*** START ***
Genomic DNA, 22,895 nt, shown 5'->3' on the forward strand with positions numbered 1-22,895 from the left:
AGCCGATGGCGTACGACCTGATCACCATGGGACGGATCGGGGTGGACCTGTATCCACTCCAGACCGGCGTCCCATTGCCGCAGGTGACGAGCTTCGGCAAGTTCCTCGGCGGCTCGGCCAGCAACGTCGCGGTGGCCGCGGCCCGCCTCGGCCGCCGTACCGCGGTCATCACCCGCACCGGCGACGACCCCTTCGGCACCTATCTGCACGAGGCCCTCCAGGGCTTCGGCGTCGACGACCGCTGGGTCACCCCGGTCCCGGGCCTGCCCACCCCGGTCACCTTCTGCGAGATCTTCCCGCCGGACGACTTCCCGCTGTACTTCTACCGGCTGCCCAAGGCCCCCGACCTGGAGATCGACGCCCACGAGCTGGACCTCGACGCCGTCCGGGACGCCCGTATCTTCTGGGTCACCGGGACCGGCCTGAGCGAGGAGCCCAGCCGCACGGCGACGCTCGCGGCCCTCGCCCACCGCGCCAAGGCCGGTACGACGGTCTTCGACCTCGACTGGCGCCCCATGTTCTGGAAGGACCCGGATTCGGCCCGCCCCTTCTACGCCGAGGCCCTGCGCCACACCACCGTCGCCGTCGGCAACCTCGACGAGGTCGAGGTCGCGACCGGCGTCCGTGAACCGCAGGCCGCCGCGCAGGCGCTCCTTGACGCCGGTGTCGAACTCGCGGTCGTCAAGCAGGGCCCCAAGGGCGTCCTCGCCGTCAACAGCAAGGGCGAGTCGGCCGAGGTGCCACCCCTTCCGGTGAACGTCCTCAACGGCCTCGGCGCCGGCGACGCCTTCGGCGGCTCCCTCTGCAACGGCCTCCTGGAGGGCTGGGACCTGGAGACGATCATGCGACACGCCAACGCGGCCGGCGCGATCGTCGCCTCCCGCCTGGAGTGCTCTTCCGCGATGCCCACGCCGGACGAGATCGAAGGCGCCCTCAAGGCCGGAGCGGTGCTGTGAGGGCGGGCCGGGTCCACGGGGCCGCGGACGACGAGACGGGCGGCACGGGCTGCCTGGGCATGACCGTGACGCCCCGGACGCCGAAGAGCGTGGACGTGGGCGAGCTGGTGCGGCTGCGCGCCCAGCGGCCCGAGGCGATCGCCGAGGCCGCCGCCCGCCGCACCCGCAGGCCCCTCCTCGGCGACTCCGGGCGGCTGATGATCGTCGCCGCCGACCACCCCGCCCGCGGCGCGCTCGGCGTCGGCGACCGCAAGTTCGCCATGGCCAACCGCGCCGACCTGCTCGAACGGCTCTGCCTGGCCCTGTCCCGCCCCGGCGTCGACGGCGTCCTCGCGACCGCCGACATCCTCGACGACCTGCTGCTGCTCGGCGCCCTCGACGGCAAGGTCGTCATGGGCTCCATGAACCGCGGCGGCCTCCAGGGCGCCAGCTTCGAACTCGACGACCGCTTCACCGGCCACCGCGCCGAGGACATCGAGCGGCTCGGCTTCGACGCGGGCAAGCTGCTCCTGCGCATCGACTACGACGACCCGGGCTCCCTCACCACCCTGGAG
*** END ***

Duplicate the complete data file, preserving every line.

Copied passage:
Genomic DNA, 22,895 nt, shown 5'->3' on the forward strand with positions numbered 1-22,895 from the left:
AGCCGATGGCGTACGACCTGATCACCATGGGACGGATCGGGGTGGACCTGTATCCACTCCAGACCGGCGTCCCATTGCCGCAGGTGACGAGCTTCGGCAAGTTCCTCGGCGGCTCGGCCAGCAACGTCGCGGTGGCCGCGGCCCGCCTCGGCCGCCGTACCGCGGTCATCACCCGCACCGGCGACGACCCCTTCGGCACCTATCTGCACGAGGCCCTCCAGGGCTTCGGCGTCGACGACCGCTGGGTCACCCCGGTCCCGGGCCTGCCCACCCCGGTCACCTTCTGCGAGATCTTCCCGCCGGACGACTTCCCGCTGTACTTCTACCGGCTGCCCAAGGCCCCCGACCTGGAGATCGACGCCCACGAGCTGGACCTCGACGCCGTCCGGGACGCCCGTATCTTCTGGGTCACCGGGACCGGCCTGAGCGAGGAGCCCAGCCGCACGGCGACGCTCGCGGCCCTCGCCCACCGCGCCAAGGCCGGTACGACGGTCTTCGACCTCGACTGGCGCCCCATGTTCTGGAAGGACCCGGATTCGGCCCGCCCCTTCTACGCCGAGGCCCTGCGCCACACCACCGTCGCCGTCGGCAACCTCGACGAGGTCGAGGTCGCGACCGGCGTCCGTGAACCGCAGGCCGCCGCGCAGGCGCTCCTTGACGCCGGTGTCGAACTCGCGGTCGTCAAGCAGGGCCCCAAGGGCGTCCTCGCCGTCAACAGCAAGGGCGAGTCGGCCGAGGTGCCACCCCTTCCGGTGAACGTCCTCAACGGCCTCGGCGCCGGCGACGCCTTCGGCGGCTCCCTCTGCAACGGCCTCCTGGAGGGCTGGGACCTGGAGACGATCATGCGACACGCCAACGCGGCCGGCGCGATCGTCGCCTCCCGCCTGGAGTGCTCTTCCGCGATGCCCACGCCGGACGAGATCGAAGGCGCCCTCAAGGCCGGAGCGGTGCTGTGAGGGCGGGCCGGGTCCACGGGGCCGCGGACGACGAGACGGGCGGCACGGGCTGCCTGGGCATGACCGTGACGCCCCGGACGCCGAAGAGCGTGGACGTGGGCGAGCTGGTGCGGCTGCGCGCCCAGCGGCCCGAGGCGATCGCCGAGGCCGCCGCCCGCCGCACCCGCAGGCCCCTCCTCGGCGACTCCGGGCGGCTGATGATCGTCGCCGCCGACCACCCCGCCCGCGGCGCGCTCGGCGTCGGCGACCGCAAGTTCGCCATGGCCAACCGCGCCGACCTGCTCGAACGGCTCTGCCTGGCCCTGTCCCGCCCCGGCGTCGACGGCGTCCTCGCGACCGCCGACATCCTCGACGACCTGCTGCTGCTCGGCGCCCTCGACGGCAAGGTCGTCATGGGCTCCATGAACCGCGGCGGCCTCCAGGGCGCCAGCTTCGAACTCGACGACCGCTTCACCGGCCACCGCGCCGAGGACATCGAGCGGCTCGGCTTCGACGCGGGCAAGCTGCTCCTGCGCATCGACTACGACGACCCGGGCTCCCTCACCACCCTGGAG